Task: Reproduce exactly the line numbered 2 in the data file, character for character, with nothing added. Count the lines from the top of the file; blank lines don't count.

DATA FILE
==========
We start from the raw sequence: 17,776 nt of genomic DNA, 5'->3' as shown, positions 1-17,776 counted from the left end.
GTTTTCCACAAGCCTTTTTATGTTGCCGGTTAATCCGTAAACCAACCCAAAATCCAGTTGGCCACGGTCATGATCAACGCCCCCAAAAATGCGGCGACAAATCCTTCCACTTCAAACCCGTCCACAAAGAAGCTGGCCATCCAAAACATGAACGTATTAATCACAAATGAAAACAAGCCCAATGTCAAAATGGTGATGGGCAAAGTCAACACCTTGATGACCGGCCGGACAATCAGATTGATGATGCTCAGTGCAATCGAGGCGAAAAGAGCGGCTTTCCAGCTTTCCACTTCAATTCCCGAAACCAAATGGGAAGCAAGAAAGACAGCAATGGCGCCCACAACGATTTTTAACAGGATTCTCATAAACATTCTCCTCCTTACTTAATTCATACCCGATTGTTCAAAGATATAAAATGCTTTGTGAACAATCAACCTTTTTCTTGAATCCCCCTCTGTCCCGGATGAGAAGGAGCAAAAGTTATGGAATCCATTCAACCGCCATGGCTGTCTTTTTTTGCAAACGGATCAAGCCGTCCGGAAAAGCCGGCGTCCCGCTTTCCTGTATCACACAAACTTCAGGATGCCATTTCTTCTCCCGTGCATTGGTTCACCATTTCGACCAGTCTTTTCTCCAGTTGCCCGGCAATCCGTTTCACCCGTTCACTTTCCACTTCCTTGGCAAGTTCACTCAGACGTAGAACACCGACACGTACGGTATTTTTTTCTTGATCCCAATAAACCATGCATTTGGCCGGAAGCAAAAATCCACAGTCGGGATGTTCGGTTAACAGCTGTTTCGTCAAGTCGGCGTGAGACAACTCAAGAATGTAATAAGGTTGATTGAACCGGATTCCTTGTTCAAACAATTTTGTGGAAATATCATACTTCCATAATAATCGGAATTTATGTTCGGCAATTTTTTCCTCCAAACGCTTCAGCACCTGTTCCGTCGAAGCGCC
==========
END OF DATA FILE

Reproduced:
GTTTTCCACAAGCCTTTTTATGTTGCCGGTTAATCCGTAAACCAACCCAAAATCCAGTTGGCCACGGTCATGATCAACGCCCCCAAAAATGCGGCGACAAATCCTTCCACTTCAAACCCGTCCACAAAGAAGCTGGCCATCCAAAACATGAACGTATTAATCACAAATGAAAACAAGCCCAATGTCAAAATGGTGATGGGCAAAGTCAACACCTTGATGACCGGCCGGACAATCAGATTGATGATGCTCAGTGCAATCGAGGCGAAAAGAGCGGCTTTCCAGCTTTCCACTTCAATTCCCGAAACCAAATGGGAAGCAAGAAAGACAGCAATGGCGCCCACAACGATTTTTAACAGGATTCTCATAAACATTCTCCTCCTTACTTAATTCATACCCGATTGTTCAAAGATATAAAATGCTTTGTGAACAATCAACCTTTTTCTTGAATCCCCCTCTGTCCCGGATGAGAAGGAGCAAAAGTTATGGAATCCATTCAACCGCCATGGCTGTCTTTTTTTGCAAACGGATCAAGCCGTCCGGAAAAGCCGGCGTCCCGCTTTCCTGTATCACACAAACTTCAGGATGCCATTTCTTCTCCCGTGCATTGGTTCACCATTTCGACCAGTCTTTTCTCCAGTTGCCCGGCAATCCGTTTCACCCGTTCACTTTCCACTTCCTTGGCAAGTTCACTCAGACGTAGAACACCGACACGTACGGTATTTTTTTCTTGATCCCAATAAACCATGCATTTGGCCGGAAGCAAAAATCCACAGTCGGGATGTTCGGTTAACAGCTGTTTCGTCAAGTCGGCGTGAGACAACTCAAGAATGTAATAAGGTTGATTGAACCGGATTCCTTGTTCAAACAATTTTGTGGAAATATCATACTTCCATAATAATCGGAATTTATGTTCGGCAATTTTTTCCTCCAAACGCTTCAGCACCTGTTCCGTCGAAGCGCC